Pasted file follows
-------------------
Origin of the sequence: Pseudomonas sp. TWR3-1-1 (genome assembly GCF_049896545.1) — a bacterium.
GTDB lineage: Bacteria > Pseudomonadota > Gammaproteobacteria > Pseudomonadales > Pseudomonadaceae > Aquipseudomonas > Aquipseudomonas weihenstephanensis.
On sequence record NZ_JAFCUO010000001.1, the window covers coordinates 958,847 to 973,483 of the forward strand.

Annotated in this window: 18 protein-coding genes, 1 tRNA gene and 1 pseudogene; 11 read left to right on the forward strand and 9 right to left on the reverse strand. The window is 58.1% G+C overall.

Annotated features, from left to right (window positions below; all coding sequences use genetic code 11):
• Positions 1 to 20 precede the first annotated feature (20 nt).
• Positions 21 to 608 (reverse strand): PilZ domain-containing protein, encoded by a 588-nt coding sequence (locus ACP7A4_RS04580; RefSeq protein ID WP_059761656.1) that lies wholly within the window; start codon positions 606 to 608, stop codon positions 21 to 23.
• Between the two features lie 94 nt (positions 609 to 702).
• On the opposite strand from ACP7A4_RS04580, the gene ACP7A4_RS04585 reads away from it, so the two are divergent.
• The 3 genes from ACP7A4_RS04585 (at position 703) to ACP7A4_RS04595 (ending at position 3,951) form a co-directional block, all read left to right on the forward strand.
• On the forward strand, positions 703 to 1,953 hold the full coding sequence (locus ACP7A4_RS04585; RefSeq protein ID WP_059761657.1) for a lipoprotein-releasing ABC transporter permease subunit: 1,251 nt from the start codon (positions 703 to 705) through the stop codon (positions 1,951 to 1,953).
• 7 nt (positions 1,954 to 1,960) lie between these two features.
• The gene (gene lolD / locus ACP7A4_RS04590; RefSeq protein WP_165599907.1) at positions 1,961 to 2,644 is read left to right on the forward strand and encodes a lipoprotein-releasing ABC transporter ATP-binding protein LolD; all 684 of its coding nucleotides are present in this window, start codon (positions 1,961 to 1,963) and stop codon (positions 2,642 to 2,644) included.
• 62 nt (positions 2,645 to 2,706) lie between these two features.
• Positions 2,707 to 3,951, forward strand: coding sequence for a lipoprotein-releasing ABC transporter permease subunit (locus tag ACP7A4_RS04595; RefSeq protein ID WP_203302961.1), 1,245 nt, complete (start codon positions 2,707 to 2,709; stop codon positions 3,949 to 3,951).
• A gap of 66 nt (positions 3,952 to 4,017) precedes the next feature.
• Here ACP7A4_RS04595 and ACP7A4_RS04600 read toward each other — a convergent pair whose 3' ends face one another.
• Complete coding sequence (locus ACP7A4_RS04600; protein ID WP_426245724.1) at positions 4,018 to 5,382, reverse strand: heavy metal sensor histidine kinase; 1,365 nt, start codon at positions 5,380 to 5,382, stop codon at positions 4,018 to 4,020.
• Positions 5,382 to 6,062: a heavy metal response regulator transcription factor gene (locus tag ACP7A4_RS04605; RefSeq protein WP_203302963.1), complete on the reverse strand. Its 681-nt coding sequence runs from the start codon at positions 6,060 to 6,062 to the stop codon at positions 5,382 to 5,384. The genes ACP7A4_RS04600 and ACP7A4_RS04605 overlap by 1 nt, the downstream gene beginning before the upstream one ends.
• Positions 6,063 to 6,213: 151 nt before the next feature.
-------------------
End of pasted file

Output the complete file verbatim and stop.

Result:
Origin of the sequence: Pseudomonas sp. TWR3-1-1 (genome assembly GCF_049896545.1) — a bacterium.
GTDB lineage: Bacteria > Pseudomonadota > Gammaproteobacteria > Pseudomonadales > Pseudomonadaceae > Aquipseudomonas > Aquipseudomonas weihenstephanensis.
On sequence record NZ_JAFCUO010000001.1, the window covers coordinates 958,847 to 973,483 of the forward strand.

Annotated in this window: 18 protein-coding genes, 1 tRNA gene and 1 pseudogene; 11 read left to right on the forward strand and 9 right to left on the reverse strand. The window is 58.1% G+C overall.

Annotated features, from left to right (window positions below; all coding sequences use genetic code 11):
• Positions 1 to 20 precede the first annotated feature (20 nt).
• Positions 21 to 608 (reverse strand): PilZ domain-containing protein, encoded by a 588-nt coding sequence (locus ACP7A4_RS04580; RefSeq protein ID WP_059761656.1) that lies wholly within the window; start codon positions 606 to 608, stop codon positions 21 to 23.
• Between the two features lie 94 nt (positions 609 to 702).
• On the opposite strand from ACP7A4_RS04580, the gene ACP7A4_RS04585 reads away from it, so the two are divergent.
• The 3 genes from ACP7A4_RS04585 (at position 703) to ACP7A4_RS04595 (ending at position 3,951) form a co-directional block, all read left to right on the forward strand.
• On the forward strand, positions 703 to 1,953 hold the full coding sequence (locus ACP7A4_RS04585; RefSeq protein ID WP_059761657.1) for a lipoprotein-releasing ABC transporter permease subunit: 1,251 nt from the start codon (positions 703 to 705) through the stop codon (positions 1,951 to 1,953).
• 7 nt (positions 1,954 to 1,960) lie between these two features.
• The gene (gene lolD / locus ACP7A4_RS04590; RefSeq protein WP_165599907.1) at positions 1,961 to 2,644 is read left to right on the forward strand and encodes a lipoprotein-releasing ABC transporter ATP-binding protein LolD; all 684 of its coding nucleotides are present in this window, start codon (positions 1,961 to 1,963) and stop codon (positions 2,642 to 2,644) included.
• 62 nt (positions 2,645 to 2,706) lie between these two features.
• Positions 2,707 to 3,951, forward strand: coding sequence for a lipoprotein-releasing ABC transporter permease subunit (locus tag ACP7A4_RS04595; RefSeq protein ID WP_203302961.1), 1,245 nt, complete (start codon positions 2,707 to 2,709; stop codon positions 3,949 to 3,951).
• A gap of 66 nt (positions 3,952 to 4,017) precedes the next feature.
• Here ACP7A4_RS04595 and ACP7A4_RS04600 read toward each other — a convergent pair whose 3' ends face one another.
• Complete coding sequence (locus ACP7A4_RS04600; protein ID WP_426245724.1) at positions 4,018 to 5,382, reverse strand: heavy metal sensor histidine kinase; 1,365 nt, start codon at positions 5,380 to 5,382, stop codon at positions 4,018 to 4,020.
• Positions 5,382 to 6,062: a heavy metal response regulator transcription factor gene (locus tag ACP7A4_RS04605; RefSeq protein WP_203302963.1), complete on the reverse strand. Its 681-nt coding sequence runs from the start codon at positions 6,060 to 6,062 to the stop codon at positions 5,382 to 5,384. The genes ACP7A4_RS04600 and ACP7A4_RS04605 overlap by 1 nt, the downstream gene beginning before the upstream one ends.
• Positions 6,063 to 6,213: 151 nt before the next feature.